Location, location, location is the key for psychedelic drugs that could treat mental illness by rapidly rebuilding connections between nerve cells. In a paper published Feb. 17 in Science, researchers at the University of California, Davis show that engaging serotonin 2A receptors inside neurons promotes growth of new connections but engaging the same receptor on the surface of nerve cells does not.
The findings will help guide efforts to discover new drugs for depression, PTSD and other disorders, said senior author David E. Olson, associate professor of chemistry, biochemistry and molecular medicine and director of the Institute for Psychedelics and Neurotherapeutics at UC Davis.
Drugs such as LSD, MDMA and psilocybin show great promise for treating a wide range of mental disorders that are characterized by a loss of neural connections. In laboratory studies, a single dose of these drugs can cause rapid growth of new dendrites — branches — from nerve cells, and formation of new spines on those dendrites.
Olson calls this group of drugs “psychoplastogens” because of their ability to regrow and remodel connections in the brain.
Earlier work from Olson’s and other labs showed that psychedelic drugs work by engaging the serotonin 2A receptor (5-HT2AR). But other drugs that engage the same receptor, including serotonin, do not have the same growth effects.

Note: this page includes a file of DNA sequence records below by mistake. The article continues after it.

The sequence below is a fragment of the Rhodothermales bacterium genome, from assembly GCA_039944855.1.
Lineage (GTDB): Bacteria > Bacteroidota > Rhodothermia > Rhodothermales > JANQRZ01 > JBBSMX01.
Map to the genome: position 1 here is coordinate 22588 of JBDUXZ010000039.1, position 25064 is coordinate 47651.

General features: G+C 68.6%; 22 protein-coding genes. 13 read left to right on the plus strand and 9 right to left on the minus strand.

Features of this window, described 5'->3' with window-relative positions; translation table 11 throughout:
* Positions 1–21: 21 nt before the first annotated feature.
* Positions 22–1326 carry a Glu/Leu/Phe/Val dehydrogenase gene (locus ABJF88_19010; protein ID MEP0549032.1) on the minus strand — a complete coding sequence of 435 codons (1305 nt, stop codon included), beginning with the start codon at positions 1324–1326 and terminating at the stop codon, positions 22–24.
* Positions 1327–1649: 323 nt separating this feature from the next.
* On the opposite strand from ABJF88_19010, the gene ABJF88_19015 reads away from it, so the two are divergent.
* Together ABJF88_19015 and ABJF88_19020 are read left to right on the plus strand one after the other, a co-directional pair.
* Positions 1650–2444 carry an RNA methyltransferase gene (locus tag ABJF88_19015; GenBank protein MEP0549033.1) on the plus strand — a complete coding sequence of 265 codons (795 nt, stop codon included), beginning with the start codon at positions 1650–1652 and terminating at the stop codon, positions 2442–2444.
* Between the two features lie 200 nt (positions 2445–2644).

Maxemiliano Vargas, a graduate student in Olson’s lab, Olson and colleagues experimented with chemically tweaking drugs and using transporters to make it easier or harder for compounds to slip across cell membranes. Serotonin itself is polar, meaning it dissolves well in water but does not easily cross the lipid membranes that surround cells. The psychedelics, on the other hand, are much less polar and can easily enter the interior of a cell.
They found that the growth-promoting ability of compounds was correlated with the ability to cross cell membranes.
Drug receptors are usually thought of as being on the cell membrane, facing out. But the researchers found that in nerve cells, serotonin 2A receptors were concentrated inside cells, mostly around a structure called the Golgi body, with some receptors on the cell surface. Other types of signaling receptors in the same class were on the surface.
The results show that there is a location bias in how these drugs work, Olson said. Engaging the serotonin 2A receptor when it is inside a cell produces a different effect from triggering it when it is on the outside.
“It gives us deeper mechanistic insight into how the receptor promotes plasticity, and allows us to design better drugs,” Olson said.
Additional authors on the paper include: from UC Davis, Lee Dunlap, Chunyang Dong, Samuel Carter, Robert Tombari, Lin Tian, John Gray, Shekib Jami, Seona Patel, Lindsay Cameron and Hannah Saeger; Joseph Hennessey and John McCorvy from the Medical College of Wisconsin, Milwaukee. The work was supported by grants from the National Institutes of Health and the Camille and Henry Dreyfus Foundation, and by a sponsored research agreement with Delix Therapeutics.